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February Construction Starts Advance 2 Percent

At a seasonally adjusted annual rate of $706.4 billion, new construction starts in February rose 2 percent from the previous month, according to Dodge Data & Analytics. This was the second straight monthly increase, following a 15 percent hike in January, as construction starts regained the upward track following four consecutive monthly declines to close out 2016.


Much of February’s advance came from a strong performance by the public works sector, plus an improved level of highway and bridge construction. The electric utility/gas plant category also strengthened with the start of two large power plants and a major transmission line project. At the same time, nonresidential building made a partial retreat after its strong January performance, yet still remained slightly above its average monthly pace during 2016. Residential building in February also settled back, due to a slide for multifamily housing.


During the first two months of 2017, total construction starts on an unadjusted basis were $98.5 billion, down 4 percent from the same period a year ago, which included elevated amounts for the often volatile manufacturing plant and electric utility/gas plant categories. Excluding manufacturing plants and electric utilities/gas plants, total construction starts during this year’s January–February period would be up 7 percent compared to last year.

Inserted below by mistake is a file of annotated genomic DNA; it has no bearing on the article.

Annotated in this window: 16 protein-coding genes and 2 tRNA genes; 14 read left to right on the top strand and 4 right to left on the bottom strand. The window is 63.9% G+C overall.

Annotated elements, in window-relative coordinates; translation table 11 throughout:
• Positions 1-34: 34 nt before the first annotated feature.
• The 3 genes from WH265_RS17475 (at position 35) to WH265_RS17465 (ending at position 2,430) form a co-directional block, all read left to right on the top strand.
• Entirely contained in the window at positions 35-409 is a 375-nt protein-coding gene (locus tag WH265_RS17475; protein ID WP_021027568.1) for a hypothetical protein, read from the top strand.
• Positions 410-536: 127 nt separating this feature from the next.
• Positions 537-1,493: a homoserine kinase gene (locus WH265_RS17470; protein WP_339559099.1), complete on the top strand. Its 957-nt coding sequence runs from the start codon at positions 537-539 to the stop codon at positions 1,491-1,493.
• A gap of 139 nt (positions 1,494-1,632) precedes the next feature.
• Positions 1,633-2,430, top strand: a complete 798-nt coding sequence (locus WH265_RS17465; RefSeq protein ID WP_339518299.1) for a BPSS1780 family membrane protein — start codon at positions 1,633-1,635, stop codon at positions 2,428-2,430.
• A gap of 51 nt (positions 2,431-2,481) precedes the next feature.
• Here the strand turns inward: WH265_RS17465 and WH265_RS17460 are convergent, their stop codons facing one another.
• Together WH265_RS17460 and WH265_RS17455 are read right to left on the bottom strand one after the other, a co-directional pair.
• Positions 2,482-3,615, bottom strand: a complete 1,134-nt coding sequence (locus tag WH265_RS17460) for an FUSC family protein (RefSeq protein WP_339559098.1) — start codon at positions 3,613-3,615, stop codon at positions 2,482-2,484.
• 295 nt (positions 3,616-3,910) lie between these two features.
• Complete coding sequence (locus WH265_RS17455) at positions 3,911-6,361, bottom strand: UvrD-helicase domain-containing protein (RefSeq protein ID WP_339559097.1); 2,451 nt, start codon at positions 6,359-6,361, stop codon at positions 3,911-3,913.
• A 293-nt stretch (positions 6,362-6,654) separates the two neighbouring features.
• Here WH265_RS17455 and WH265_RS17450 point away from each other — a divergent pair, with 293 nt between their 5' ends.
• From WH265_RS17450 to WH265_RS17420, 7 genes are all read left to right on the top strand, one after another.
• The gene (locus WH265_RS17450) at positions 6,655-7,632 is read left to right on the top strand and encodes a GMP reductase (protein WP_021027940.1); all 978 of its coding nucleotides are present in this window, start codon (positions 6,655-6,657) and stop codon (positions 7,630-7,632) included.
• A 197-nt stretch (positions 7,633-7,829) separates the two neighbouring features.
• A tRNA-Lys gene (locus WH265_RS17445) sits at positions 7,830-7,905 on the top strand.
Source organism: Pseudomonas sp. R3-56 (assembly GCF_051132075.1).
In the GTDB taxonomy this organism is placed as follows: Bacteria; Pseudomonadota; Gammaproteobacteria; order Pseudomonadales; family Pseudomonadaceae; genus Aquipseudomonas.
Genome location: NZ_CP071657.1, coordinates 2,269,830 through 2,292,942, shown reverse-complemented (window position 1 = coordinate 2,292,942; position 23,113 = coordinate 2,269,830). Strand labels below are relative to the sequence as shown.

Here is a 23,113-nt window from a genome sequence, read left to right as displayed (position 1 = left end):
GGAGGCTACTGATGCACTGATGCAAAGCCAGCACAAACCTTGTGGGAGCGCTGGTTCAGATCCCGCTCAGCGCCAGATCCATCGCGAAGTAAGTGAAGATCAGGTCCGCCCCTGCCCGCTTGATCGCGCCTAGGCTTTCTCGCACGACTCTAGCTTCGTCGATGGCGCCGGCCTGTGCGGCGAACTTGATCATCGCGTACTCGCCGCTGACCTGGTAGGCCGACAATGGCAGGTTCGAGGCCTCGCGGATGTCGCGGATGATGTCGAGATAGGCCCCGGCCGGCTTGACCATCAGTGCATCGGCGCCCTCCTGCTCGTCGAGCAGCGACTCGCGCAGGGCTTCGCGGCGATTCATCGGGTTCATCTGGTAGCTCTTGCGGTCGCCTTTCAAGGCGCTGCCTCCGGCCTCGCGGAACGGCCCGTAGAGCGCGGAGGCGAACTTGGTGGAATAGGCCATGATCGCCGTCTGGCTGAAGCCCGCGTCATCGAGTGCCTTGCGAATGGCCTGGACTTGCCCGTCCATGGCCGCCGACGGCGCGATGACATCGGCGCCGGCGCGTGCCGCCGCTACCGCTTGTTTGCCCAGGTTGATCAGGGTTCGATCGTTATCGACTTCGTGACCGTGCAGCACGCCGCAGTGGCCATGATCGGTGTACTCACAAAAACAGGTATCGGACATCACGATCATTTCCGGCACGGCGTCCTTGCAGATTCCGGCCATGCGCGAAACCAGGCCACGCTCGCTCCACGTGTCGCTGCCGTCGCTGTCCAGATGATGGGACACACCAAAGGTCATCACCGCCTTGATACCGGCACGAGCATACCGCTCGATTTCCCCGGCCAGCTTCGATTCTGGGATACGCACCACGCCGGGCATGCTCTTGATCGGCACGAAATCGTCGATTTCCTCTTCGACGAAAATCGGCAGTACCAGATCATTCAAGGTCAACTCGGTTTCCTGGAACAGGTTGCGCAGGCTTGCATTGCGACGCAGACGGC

The February statistics produced a reading of 149 for the Dodge Index (2000=100), compared to an upwardly revised 147 for January. The improved volume of construction starts during the first two months of 2017 also compares favorably to the 137 average for the Dodge Index during last year’s fourth quarter, as well as the 146 average for the full year 2016. “The first two months of 2017 provide evidence that construction starts are still trending upward, even with the loss of momentum that occurred toward the end of 2016,” stated Robert A. Murray, chief economist for Dodge Data & Analytics.


Nonresidential building, at $238.5 billion (annual rate), dropped 9 percent in February following its 18 percent January gain. The institutional categories as group were down 14 percent. Although transportation terminal work in February was down 62 percent, the latest month did include the start of the $1.2 billion terminal building portion of the South Terminal C project at Orlando International Airport and a $163 million terminal modernization project at Atlanta’s Hartsfield- Jackson International Airport. Also retreating in February was the public buildings category, down 30 percent following its improved January amount. On the plus side, the amusement and recreation category surged 101 percent in February. Educational facilities in February grew 12 percent, healthcare facilities improved 4 percent, and the religious building category grew 25 percent after a weak January.